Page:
Compared to most of its Asian neighbors, Japan seems like a very different society. Unlike in Bangkok or Rangoon or Jakarta, schedules run on time in Japanese cities, and essential services, from street cleaning to tax collection, work effectively. Though it slipped this year from the second largest to the third largest economy in the world, Japan remains, on a per capita basis, far wealthier than China, and, despite years of economic stagnation, its manufacturing firms remain among the best in the world.
As the ongoing nuclear crisis at the Fukushima Daiichi plant in the town of Ohkuma continues, and plant engineers and first responders endanger their lives to keep fuel rods and containment units cool, it is critical to consider how Japan’s commitment to nuclear power arose in the first place. It was no twist of fate or invisible market-hand that created 55 nuclear reactors in a seismically active country smaller than the state of California.
Beijing, China—Despite nuclear, geological and logistical disasters unfolding simultaneously, deciding to leave Tokyo on Monday was not a quick decision. My departure was no reflection of the endurance of the Japanese people to overcome this disaster. No doubt, within the nuclear power plants, there are sleepless men, everyday working men, continuing at tremendous personal peril to ensure the safety of millions. Heroic seems an understatement to describe their efforts, and they are not alone. I left because, unlike so many people there, I could—a lucky privilege I did not take for granted.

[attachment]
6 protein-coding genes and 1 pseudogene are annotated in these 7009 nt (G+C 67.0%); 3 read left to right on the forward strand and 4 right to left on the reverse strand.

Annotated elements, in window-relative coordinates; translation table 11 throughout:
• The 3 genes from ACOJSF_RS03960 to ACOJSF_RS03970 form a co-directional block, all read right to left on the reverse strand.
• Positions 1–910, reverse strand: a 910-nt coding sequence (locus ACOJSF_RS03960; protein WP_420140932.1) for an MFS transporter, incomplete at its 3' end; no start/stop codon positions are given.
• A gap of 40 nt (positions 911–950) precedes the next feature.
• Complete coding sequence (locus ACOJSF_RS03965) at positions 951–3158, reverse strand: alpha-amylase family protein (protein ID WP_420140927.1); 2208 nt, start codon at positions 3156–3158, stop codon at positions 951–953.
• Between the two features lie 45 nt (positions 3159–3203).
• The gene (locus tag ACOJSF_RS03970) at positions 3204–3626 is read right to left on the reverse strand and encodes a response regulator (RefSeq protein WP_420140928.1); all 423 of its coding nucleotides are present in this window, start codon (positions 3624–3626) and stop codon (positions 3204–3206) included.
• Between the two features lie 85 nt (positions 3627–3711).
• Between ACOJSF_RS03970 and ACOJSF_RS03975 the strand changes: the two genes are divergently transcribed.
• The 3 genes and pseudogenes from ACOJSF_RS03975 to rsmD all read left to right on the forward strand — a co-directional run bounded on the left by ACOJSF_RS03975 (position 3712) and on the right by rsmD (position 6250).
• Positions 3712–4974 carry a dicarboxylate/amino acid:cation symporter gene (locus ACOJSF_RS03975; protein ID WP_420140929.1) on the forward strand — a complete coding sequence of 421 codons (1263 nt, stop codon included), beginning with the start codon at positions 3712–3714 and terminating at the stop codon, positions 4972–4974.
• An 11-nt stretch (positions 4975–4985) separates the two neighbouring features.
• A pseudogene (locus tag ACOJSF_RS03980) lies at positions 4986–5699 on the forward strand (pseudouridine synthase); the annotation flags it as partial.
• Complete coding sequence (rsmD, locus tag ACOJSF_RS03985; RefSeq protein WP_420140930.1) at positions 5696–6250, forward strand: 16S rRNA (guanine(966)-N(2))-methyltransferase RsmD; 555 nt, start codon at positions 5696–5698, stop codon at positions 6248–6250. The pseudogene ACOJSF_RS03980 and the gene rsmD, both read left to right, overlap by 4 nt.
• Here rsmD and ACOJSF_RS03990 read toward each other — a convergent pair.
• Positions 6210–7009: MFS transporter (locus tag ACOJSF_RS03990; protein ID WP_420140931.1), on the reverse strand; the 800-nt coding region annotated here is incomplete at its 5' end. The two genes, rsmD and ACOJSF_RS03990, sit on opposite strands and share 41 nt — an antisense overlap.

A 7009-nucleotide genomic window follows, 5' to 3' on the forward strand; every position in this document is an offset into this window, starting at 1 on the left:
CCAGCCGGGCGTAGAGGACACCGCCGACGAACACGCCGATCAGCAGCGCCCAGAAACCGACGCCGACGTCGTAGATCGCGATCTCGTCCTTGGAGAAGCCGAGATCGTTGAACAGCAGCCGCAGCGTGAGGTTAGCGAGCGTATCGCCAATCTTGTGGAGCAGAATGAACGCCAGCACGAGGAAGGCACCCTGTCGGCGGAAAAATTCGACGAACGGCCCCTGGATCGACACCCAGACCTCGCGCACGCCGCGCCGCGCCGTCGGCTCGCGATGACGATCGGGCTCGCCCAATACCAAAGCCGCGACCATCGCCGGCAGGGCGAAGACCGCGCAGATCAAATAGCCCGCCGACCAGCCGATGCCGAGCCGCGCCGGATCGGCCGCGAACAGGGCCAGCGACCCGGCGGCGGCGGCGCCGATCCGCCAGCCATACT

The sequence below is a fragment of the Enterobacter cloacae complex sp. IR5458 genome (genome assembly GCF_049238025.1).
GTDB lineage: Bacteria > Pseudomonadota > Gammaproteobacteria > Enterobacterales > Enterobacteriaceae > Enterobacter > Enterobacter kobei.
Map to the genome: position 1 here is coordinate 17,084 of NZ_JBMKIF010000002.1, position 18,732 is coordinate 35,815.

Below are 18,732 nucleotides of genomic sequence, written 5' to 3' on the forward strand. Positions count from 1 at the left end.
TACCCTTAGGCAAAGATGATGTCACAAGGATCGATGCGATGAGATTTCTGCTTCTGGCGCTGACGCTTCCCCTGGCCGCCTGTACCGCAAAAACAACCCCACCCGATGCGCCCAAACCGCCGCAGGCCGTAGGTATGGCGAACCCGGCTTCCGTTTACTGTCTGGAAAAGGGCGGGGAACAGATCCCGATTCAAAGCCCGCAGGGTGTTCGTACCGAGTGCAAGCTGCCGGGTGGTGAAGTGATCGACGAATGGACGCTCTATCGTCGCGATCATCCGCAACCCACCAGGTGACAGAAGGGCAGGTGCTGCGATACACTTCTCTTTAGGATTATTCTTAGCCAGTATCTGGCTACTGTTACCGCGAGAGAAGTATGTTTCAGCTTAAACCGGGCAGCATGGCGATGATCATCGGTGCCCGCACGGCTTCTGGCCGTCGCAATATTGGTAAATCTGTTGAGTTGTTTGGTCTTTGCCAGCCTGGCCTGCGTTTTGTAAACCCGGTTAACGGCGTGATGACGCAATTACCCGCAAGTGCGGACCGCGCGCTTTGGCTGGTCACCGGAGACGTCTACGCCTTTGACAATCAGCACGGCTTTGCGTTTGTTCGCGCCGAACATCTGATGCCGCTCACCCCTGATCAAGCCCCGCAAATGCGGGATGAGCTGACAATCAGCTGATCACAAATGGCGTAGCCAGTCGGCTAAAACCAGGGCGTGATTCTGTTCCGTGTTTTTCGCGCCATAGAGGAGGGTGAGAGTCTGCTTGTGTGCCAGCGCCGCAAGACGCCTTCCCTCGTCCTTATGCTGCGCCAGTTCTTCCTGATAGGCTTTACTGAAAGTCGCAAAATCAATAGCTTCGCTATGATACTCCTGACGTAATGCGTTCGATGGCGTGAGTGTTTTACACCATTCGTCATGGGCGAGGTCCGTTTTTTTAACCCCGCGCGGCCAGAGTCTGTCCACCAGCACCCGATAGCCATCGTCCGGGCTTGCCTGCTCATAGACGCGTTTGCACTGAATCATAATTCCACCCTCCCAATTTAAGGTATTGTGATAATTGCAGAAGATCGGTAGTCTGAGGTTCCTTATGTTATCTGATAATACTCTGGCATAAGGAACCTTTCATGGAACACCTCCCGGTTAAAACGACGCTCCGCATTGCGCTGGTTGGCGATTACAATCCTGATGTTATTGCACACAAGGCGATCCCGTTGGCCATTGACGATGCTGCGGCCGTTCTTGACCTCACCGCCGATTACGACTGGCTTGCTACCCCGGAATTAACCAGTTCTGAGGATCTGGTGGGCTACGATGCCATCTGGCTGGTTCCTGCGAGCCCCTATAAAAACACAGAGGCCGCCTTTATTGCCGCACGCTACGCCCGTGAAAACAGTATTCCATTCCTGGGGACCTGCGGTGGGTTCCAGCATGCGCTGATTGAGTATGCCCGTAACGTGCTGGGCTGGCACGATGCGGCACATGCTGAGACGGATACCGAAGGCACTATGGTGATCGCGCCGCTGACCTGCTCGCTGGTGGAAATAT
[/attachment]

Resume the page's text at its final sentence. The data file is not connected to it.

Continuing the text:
Not many people in the American electronics industry had ever heard of the Japanese town of Niihama before the summer of 1993. That changed overnight when a small specialty chemical factory there was knocked out by a fire. Obscure though it may have been, this factory accounted for 65 percent of the world's supply of epoxy cresol novolac, a resin essential in making most semiconductors. As shockwaves shot through the world electronics industry, prices of some kinds of semiconductors doubled in days.
Japan has a new prime minister, Naoto Kan, but he comes from the same party—the Democratic Party of Japan (DPJ)—as Yukio Hatoyama, who resigned last Wednesday. He will almost surely want to continue Hatoyama's policies of strengthening Japan’s political democracy and forging an independent foreign policy that is allied with the United States, but not subordinate to it. If Kan follows that course, he will undoubtedly displease much of Japan’s establishment, which still identifies with the defeated Liberal Democratic Party (LDP) that Hatoyama's party trounced in last year's election.
In the Los Angeles Times, Marla Dickerson takes a look at Tokyo's efforts to become one of the most eco-friendly cities in the world: In addition to reducing solid waste, Tokyo over the last few years has unveiled a slew of environmentally conscious initiatives.